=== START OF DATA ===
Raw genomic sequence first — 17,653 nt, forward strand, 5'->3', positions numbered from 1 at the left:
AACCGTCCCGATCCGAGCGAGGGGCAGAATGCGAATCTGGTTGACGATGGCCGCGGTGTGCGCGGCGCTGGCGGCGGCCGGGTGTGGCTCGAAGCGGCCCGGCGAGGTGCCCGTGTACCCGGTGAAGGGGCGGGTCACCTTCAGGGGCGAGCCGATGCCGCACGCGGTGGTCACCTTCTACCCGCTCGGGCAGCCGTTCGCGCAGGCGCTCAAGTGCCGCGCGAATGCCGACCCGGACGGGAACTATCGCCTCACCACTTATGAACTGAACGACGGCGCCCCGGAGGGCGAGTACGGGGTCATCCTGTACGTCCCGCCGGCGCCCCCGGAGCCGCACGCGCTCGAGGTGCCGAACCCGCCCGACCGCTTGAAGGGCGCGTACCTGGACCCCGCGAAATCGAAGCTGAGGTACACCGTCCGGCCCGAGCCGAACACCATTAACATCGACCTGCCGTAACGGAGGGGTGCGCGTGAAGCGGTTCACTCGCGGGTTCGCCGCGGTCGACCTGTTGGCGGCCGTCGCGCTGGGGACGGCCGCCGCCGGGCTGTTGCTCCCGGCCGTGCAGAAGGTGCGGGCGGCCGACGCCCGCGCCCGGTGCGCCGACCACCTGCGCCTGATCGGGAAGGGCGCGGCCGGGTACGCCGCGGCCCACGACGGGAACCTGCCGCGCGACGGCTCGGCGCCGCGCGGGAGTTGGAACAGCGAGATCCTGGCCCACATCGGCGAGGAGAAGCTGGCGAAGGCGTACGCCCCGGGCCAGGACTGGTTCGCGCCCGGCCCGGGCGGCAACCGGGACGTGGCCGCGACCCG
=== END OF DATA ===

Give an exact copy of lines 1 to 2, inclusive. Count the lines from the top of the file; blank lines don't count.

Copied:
Raw genomic sequence first — 17,653 nt, forward strand, 5'->3', positions numbered from 1 at the left:
AACCGTCCCGATCCGAGCGAGGGGCAGAATGCGAATCTGGTTGACGATGGCCGCGGTGTGCGCGGCGCTGGCGGCGGCCGGGTGTGGCTCGAAGCGGCCCGGCGAGGTGCCCGTGTACCCGGTGAAGGGGCGGGTCACCTTCAGGGGCGAGCCGATGCCGCACGCGGTGGTCACCTTCTACCCGCTCGGGCAGCCGTTCGCGCAGGCGCTCAAGTGCCGCGCGAATGCCGACCCGGACGGGAACTATCGCCTCACCACTTATGAACTGAACGACGGCGCCCCGGAGGGCGAGTACGGGGTCATCCTGTACGTCCCGCCGGCGCCCCCGGAGCCGCACGCGCTCGAGGTGCCGAACCCGCCCGACCGCTTGAAGGGCGCGTACCTGGACCCCGCGAAATCGAAGCTGAGGTACACCGTCCGGCCCGAGCCGAACACCATTAACATCGACCTGCCGTAACGGAGGGGTGCGCGTGAAGCGGTTCACTCGCGGGTTCGCCGCGGTCGACCTGTTGGCGGCCGTCGCGCTGGGGACGGCCGCCGCCGGGCTGTTGCTCCCGGCCGTGCAGAAGGTGCGGGCGGCCGACGCCCGCGCCCGGTGCGCCGACCACCTGCGCCTGATCGGGAAGGGCGCGGCCGGGTACGCCGCGGCCCACGACGGGAACCTGCCGCGCGACGGCTCGGCGCCGCGCGGGAGTTGGAACAGCGAGATCCTGGCCCACATCGGCGAGGAGAAGCTGGCGAAGGCGTACGCCCCGGGCCAGGACTGGTTCGCGCCCGGCCCGGGCGGCAACCGGGACGTGGCCGCGACCCG